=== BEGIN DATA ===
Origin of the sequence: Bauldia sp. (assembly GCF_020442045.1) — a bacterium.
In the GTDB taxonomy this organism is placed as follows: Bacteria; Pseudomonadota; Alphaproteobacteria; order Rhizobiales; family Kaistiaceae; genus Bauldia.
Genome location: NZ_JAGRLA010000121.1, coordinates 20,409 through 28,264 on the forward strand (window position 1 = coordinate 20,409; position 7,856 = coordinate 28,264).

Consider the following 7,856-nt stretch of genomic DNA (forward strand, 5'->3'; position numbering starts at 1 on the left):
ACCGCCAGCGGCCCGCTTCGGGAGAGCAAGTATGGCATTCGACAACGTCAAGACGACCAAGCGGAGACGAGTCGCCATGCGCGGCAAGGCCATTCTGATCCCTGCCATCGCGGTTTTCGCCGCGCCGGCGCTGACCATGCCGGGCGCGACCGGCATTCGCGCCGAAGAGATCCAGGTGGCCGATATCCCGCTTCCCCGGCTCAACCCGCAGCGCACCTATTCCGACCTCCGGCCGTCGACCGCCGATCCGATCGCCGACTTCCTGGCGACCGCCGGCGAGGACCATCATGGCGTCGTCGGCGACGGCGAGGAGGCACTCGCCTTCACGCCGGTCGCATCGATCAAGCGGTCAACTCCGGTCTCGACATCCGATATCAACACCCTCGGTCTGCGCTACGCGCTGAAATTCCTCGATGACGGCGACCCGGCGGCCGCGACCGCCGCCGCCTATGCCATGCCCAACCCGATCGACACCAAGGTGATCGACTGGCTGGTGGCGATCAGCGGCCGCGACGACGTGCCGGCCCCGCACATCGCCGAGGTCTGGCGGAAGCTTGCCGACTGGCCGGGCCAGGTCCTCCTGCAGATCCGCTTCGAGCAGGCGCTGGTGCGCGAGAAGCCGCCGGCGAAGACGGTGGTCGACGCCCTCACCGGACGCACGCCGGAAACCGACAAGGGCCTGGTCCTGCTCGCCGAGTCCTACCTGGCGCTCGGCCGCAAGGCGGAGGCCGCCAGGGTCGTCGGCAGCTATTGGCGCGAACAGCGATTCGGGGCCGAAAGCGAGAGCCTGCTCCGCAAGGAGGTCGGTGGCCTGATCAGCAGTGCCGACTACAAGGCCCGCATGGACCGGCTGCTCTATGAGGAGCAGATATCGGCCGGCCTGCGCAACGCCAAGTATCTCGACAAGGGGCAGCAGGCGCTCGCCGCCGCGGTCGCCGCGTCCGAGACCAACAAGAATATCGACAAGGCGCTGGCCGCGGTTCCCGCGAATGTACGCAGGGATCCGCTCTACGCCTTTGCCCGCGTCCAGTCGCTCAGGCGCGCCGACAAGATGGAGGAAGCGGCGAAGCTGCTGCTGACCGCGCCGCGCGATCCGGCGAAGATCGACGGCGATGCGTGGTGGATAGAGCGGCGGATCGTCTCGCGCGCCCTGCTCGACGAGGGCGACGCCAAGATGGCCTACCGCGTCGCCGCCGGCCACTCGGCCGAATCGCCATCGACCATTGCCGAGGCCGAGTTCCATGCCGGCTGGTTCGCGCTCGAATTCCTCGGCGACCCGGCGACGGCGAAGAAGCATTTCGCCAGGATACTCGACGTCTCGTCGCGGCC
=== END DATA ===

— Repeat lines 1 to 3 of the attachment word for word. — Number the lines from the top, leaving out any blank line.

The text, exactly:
Origin of the sequence: Bauldia sp. (assembly GCF_020442045.1) — a bacterium.
In the GTDB taxonomy this organism is placed as follows: Bacteria; Pseudomonadota; Alphaproteobacteria; order Rhizobiales; family Kaistiaceae; genus Bauldia.
Genome location: NZ_JAGRLA010000121.1, coordinates 20,409 through 28,264 on the forward strand (window position 1 = coordinate 20,409; position 7,856 = coordinate 28,264).